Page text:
if(jQuery.browser.msie && parseInt(jQuery.browser.version, 10) == 6) {
          try {
            document.execCommand("BackgroundImageCache", false, true);
          } catch(err) {}

Note the simple check for IE 6 execution only. This is optional, but keep in mind that this problem is not present in IE7+. During your testing, also keep in mind that Mister Pixel reports (and I can confirm) that once you run this command, this setting will persist in your browser, even if you empty your cache and remove the code from your scripts. You’ll need to close your browser window to reset the setting to default.

See also Dean Edwards’ and Hedger Wang’s studies on this issue for more information. But this is really only half the problem. This will fix the duplicate bacon.png HTTP requests, but we’ll still see 3 spacer.png HTTP requests in our logs.

  1. The other issue is a separate but equal problem with IE6 caching. When inserting images with identical src attributes, IE6 will always go to the server (which means an extra HTTP request) for a new image. This is a documented feature in IE6, and the fix they have listed on their page isn’t ideal. The best solution here is to eliminate the need for spacer.png altogether. I can put these bacon background’s on a div tag just as easily, emphasizing pragmatism over semantics in this case (it’s a small sacrifice, you’ll live). If you have an &lt;img&gt; tag with a source you actually need, why not move it to the background image on a div tag? Unfortunately here, the takeaway is that your logic may need to be restructured to workaround this issue.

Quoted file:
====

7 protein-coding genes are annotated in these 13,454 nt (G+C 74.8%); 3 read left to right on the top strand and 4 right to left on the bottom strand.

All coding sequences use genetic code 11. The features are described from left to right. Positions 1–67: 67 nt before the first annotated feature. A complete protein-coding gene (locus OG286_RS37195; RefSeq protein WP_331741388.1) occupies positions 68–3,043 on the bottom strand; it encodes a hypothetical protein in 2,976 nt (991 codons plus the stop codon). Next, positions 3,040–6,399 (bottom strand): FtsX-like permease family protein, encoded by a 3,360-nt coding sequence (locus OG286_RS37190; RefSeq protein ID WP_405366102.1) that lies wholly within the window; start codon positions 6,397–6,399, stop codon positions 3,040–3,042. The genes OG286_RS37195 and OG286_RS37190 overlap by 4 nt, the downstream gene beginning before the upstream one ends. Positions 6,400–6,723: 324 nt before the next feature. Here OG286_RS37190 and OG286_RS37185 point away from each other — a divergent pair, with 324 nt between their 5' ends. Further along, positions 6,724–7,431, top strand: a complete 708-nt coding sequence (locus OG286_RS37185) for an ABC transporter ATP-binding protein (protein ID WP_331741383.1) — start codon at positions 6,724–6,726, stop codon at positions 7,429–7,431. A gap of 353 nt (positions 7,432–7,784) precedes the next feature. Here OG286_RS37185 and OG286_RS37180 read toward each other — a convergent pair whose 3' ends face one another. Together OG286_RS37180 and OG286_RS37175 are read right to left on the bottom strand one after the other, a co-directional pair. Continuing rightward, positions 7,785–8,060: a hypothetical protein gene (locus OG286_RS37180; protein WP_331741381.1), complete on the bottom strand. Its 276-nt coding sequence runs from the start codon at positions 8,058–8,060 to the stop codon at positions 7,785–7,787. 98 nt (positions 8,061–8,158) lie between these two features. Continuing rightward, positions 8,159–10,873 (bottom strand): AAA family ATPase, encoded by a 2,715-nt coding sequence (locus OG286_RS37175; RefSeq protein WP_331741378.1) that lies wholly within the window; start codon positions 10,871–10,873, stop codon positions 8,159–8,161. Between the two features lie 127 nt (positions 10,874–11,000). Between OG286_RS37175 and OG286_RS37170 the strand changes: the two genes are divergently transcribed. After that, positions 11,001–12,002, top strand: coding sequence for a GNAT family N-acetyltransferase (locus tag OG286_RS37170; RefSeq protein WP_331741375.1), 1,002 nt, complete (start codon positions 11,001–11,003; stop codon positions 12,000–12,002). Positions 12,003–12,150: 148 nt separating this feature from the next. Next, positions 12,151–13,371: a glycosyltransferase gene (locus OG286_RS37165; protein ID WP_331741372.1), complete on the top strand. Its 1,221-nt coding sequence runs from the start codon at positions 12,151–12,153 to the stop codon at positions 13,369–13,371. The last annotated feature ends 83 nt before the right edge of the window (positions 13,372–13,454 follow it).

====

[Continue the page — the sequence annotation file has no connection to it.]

See also Mihai Bazon’s study for more information, but do keep in mind that grouping this issue with the background flicker problem is an incorrect categorization. They are two separate issues and the fixes represented on that page don’t really fix the issue at all. Implementing server side caching as a “fix” is like using a bandaid for a tourniquet. You don’t want an HTTP request to go to the server at all, I don’t care if the response is a 200 OK or a 304 Not Modified. No HTTP request is always going to be faster than a server side cached response.

These issues will present themselves more frequently if you have the “Every visit to the page” caching option enabled in your Internet Tools in Internet Explorer. Good luck.

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Zach Leatherman IndieWeb Avatar for a builder for the web at IndieWeb Avatar for He is the creator and maintainer of IndieWeb Avatar for https://www.11ty.devEleventy (11ty), an award-winning open source site generator. At one point he became entirely too fixated on web fonts. He has given 81 talks in nine different countries at events like Beyond Tellerrand, Smashing Conference, Jamstack Conf, CSSConf, and The White House. Formerly part of Netlify, Filament Group, NEJS CONF, and NebraskaJS. Learn more about Zach »

  1. Paul Deen Disqus

    27 Oct 2009
    It started really well, but your solution was very much specific to your own scenario. In your case, simply restructuring your code was sufficient, however in a lot of cases it is not. I would like to see a more complete discussion on this. For me, the solution was to set absolute content expiration on the images, mixed with the preloading that Microsoft's article suggested. The catch was that if any image/css/js file on the page didn't have absolute content expiration on it - you're pretty much doomed.
  2. Zach Leatherman Disqus

    31 Oct 2009
    Nay! Just don't use an img src, css backgrounds on a span or div are a perfectly good alternative to solve the problem.
  3. Alex Disqus

    09 Dec 2010
    I just started studying HTML and this looks like Chinese to me ATM. Very interesting though, thanks.Alex.